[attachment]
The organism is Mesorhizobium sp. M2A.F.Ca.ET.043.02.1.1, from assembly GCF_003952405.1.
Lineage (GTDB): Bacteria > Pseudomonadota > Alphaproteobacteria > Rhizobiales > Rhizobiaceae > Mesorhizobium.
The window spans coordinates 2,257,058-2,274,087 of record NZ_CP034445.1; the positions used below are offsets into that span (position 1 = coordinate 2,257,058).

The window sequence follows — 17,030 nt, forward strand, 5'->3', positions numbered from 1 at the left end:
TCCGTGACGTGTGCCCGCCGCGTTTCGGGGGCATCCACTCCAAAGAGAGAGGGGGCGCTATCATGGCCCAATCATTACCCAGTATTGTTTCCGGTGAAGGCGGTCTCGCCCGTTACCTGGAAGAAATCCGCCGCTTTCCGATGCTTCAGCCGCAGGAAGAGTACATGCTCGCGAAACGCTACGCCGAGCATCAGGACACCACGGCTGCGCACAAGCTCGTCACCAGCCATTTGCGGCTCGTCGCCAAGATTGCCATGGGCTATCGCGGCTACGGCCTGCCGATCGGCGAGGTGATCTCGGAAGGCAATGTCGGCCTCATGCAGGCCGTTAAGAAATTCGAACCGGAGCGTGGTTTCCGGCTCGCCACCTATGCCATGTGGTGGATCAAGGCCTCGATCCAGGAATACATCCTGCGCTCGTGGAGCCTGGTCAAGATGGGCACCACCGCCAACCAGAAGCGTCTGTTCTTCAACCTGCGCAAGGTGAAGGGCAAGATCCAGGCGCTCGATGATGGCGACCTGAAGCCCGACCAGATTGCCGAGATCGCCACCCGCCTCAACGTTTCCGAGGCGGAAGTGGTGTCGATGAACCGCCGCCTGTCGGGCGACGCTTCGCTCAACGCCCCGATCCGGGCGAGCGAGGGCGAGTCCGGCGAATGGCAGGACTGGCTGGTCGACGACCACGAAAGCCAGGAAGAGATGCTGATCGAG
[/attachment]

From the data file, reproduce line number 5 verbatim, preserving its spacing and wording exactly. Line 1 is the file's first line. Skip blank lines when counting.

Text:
TCCGTGACGTGTGCCCGCCGCGTTTCGGGGGCATCCACTCCAAAGAGAGAGGGGGCGCTATCATGGCCCAATCATTACCCAGTATTGTTTCCGGTGAAGGCGGTCTCGCCCGTTACCTGGAAGAAATCCGCCGCTTTCCGATGCTTCAGCCGCAGGAAGAGTACATGCTCGCGAAACGCTACGCCGAGCATCAGGACACCACGGCTGCGCACAAGCTCGTCACCAGCCATTTGCGGCTCGTCGCCAAGATTGCCATGGGCTATCGCGGCTACGGCCTGCCGATCGGCGAGGTGATCTCGGAAGGCAATGTCGGCCTCATGCAGGCCGTTAAGAAATTCGAACCGGAGCGTGGTTTCCGGCTCGCCACCTATGCCATGTGGTGGATCAAGGCCTCGATCCAGGAATACATCCTGCGCTCGTGGAGCCTGGTCAAGATGGGCACCACCGCCAACCAGAAGCGTCTGTTCTTCAACCTGCGCAAGGTGAAGGGCAAGATCCAGGCGCTCGATGATGGCGACCTGAAGCCCGACCAGATTGCCGAGATCGCCACCCGCCTCAACGTTTCCGAGGCGGAAGTGGTGTCGATGAACCGCCGCCTGTCGGGCGACGCTTCGCTCAACGCCCCGATCCGGGCGAGCGAGGGCGAGTCCGGCGAATGGCAGGACTGGCTGGTCGACGACCACGAAAGCCAGGAAGAGATGCTGATCGAG